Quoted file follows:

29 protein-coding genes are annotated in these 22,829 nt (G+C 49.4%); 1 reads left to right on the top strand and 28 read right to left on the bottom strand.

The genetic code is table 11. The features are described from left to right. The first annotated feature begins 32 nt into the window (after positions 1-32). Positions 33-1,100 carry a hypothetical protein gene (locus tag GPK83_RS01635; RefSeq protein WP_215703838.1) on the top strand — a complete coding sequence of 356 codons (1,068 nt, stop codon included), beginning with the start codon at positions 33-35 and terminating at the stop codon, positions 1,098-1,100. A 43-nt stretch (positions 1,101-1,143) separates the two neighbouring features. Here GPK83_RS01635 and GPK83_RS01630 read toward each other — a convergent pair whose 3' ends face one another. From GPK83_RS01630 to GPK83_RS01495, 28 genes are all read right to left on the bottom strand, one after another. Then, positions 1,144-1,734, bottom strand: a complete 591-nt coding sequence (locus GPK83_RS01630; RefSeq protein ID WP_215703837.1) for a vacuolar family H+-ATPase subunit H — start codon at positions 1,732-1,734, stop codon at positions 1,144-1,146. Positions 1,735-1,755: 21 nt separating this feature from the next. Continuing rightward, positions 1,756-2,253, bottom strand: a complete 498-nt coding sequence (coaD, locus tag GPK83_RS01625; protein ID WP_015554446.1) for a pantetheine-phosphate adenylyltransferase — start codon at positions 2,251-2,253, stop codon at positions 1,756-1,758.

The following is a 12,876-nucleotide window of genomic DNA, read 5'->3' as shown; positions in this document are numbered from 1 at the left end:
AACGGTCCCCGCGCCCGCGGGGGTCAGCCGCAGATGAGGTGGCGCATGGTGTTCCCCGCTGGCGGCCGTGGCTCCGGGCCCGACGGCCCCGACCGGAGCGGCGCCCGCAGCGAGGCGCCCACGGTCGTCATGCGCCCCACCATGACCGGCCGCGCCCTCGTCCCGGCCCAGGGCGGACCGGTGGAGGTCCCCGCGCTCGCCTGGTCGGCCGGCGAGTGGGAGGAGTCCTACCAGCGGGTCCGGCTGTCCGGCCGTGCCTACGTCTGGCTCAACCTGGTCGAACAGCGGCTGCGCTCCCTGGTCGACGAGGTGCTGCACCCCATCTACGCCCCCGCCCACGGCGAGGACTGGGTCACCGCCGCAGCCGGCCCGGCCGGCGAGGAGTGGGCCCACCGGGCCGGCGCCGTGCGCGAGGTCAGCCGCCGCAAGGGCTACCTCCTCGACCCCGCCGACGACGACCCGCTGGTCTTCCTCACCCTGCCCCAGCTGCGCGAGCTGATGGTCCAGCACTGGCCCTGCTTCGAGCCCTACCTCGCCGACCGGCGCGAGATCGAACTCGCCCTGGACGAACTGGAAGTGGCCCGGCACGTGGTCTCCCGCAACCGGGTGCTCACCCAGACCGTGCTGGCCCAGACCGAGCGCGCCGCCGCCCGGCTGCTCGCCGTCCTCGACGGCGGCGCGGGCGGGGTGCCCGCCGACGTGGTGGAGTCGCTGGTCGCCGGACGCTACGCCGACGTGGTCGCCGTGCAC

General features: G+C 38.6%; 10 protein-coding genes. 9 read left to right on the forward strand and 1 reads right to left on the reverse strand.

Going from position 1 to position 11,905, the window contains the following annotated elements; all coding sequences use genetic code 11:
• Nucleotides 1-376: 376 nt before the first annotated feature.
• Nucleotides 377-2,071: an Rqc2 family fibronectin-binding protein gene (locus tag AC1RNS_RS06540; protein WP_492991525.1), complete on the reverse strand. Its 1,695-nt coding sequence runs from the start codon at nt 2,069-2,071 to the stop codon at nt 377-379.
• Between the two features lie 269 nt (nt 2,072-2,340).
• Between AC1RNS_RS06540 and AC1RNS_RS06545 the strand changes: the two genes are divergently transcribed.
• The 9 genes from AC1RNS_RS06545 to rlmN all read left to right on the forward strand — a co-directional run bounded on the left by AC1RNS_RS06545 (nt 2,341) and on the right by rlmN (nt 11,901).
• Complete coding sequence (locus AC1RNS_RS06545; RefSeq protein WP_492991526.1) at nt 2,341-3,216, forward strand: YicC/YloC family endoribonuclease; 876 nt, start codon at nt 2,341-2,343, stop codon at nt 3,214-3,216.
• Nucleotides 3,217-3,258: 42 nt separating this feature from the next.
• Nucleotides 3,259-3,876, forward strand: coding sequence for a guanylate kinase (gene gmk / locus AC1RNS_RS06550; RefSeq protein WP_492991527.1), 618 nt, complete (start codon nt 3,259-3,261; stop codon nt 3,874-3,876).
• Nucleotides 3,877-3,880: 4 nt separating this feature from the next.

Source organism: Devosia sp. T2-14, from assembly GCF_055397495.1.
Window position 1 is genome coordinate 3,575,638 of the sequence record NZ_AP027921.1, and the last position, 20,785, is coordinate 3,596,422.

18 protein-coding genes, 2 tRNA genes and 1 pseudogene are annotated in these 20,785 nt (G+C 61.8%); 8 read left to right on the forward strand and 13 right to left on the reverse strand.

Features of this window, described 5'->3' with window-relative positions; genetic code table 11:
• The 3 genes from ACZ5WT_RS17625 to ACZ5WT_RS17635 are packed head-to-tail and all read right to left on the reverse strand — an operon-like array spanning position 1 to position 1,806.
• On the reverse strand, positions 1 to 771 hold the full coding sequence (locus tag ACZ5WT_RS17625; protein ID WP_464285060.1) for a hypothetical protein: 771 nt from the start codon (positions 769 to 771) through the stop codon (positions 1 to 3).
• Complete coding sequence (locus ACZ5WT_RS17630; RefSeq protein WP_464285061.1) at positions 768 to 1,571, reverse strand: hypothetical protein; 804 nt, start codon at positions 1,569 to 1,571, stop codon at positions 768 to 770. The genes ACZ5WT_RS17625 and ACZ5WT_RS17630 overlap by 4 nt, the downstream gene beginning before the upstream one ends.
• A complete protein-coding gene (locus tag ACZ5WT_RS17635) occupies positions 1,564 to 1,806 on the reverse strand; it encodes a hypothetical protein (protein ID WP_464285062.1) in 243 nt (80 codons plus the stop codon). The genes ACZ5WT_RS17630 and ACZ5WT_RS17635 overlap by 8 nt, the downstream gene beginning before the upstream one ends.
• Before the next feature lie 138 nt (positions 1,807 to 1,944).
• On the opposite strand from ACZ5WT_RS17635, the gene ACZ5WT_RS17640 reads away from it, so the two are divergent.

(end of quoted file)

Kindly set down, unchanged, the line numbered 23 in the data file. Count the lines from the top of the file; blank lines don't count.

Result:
• A complete protein-coding gene (locus tag ACZ5WT_RS17635) occupies positions 1,564 to 1,806 on the reverse strand; it encodes a hypothetical protein (protein ID WP_464285062.1) in 243 nt (80 codons plus the stop codon). The genes ACZ5WT_RS17630 and ACZ5WT_RS17635 overlap by 8 nt, the downstream gene beginning before the upstream one ends.